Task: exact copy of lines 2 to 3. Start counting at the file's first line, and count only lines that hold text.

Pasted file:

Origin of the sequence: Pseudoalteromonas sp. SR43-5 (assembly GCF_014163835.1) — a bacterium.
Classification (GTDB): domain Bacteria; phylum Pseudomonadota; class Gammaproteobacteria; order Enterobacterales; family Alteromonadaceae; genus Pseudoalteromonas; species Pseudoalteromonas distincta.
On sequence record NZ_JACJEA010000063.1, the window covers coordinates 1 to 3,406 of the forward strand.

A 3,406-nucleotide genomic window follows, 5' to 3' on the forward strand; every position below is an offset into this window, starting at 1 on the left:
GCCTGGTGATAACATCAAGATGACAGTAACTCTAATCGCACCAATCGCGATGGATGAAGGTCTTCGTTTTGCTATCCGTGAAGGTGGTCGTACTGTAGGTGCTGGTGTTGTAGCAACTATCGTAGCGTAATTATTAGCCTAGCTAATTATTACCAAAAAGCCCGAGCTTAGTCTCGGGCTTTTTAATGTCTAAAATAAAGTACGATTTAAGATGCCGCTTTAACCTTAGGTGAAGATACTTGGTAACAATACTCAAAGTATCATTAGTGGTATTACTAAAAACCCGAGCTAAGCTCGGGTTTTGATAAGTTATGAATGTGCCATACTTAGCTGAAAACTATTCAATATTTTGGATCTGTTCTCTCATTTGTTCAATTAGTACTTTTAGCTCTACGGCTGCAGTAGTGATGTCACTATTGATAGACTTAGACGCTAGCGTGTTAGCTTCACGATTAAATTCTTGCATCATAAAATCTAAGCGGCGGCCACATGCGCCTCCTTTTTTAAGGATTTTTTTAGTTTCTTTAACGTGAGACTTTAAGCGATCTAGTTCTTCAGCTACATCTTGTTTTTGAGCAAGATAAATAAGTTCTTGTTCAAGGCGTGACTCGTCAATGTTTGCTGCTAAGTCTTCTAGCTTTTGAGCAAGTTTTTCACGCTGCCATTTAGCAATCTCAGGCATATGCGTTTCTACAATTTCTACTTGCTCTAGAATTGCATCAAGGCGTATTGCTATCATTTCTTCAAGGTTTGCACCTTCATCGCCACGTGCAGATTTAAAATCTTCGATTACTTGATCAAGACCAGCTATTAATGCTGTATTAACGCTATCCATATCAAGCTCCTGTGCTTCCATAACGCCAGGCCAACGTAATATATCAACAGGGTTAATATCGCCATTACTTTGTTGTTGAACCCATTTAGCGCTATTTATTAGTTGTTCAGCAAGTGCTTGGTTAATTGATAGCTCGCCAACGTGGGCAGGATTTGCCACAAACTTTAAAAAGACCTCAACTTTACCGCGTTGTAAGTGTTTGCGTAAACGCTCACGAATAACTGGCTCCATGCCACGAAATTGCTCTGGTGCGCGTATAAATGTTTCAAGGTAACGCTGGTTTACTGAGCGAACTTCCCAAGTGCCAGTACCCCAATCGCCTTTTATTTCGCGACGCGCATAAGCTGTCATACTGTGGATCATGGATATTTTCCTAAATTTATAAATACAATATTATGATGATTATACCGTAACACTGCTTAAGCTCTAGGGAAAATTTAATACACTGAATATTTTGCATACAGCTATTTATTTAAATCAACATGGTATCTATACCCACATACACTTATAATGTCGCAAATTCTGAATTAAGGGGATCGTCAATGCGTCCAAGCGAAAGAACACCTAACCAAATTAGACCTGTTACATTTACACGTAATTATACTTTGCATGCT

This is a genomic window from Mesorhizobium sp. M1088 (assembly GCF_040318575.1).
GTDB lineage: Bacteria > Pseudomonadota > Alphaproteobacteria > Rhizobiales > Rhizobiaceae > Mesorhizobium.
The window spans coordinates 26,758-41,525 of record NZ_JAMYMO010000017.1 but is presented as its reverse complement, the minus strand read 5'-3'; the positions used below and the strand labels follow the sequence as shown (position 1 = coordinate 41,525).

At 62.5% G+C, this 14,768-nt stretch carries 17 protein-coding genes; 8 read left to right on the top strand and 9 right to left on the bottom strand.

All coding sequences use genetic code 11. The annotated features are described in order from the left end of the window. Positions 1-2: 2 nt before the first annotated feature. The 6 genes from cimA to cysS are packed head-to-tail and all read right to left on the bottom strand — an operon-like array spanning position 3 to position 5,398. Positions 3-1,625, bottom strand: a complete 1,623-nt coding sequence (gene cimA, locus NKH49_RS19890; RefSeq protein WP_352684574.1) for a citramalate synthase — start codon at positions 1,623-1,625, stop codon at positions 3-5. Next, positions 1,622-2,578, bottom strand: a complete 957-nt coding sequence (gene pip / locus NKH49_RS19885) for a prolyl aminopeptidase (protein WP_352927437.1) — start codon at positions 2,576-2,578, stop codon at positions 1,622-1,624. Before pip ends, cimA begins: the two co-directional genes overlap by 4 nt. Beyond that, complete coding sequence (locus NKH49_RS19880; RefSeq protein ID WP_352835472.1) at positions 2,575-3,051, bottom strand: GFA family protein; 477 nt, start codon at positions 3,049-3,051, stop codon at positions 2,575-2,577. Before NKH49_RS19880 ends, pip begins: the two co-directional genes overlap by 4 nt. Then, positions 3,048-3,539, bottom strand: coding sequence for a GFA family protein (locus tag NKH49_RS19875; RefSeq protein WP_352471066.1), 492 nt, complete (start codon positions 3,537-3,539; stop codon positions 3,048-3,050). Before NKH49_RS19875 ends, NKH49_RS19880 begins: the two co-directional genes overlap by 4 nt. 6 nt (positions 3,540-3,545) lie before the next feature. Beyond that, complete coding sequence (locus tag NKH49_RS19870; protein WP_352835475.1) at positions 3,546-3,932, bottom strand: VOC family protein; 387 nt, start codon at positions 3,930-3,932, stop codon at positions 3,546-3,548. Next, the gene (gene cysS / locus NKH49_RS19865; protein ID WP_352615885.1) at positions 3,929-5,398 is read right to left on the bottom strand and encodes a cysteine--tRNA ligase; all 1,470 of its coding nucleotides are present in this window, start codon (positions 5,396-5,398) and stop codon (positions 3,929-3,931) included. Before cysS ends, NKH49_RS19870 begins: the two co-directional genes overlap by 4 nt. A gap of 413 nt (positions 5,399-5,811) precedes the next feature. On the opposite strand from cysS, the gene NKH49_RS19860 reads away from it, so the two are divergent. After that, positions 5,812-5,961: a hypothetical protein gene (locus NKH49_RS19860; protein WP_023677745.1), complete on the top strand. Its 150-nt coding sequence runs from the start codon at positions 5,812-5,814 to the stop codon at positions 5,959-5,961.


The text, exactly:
Classification (GTDB): domain Bacteria; phylum Pseudomonadota; class Gammaproteobacteria; order Enterobacterales; family Alteromonadaceae; genus Pseudoalteromonas; species Pseudoalteromonas distincta.
On sequence record NZ_JACJEA010000063.1, the window covers coordinates 1 to 3,406 of the forward strand.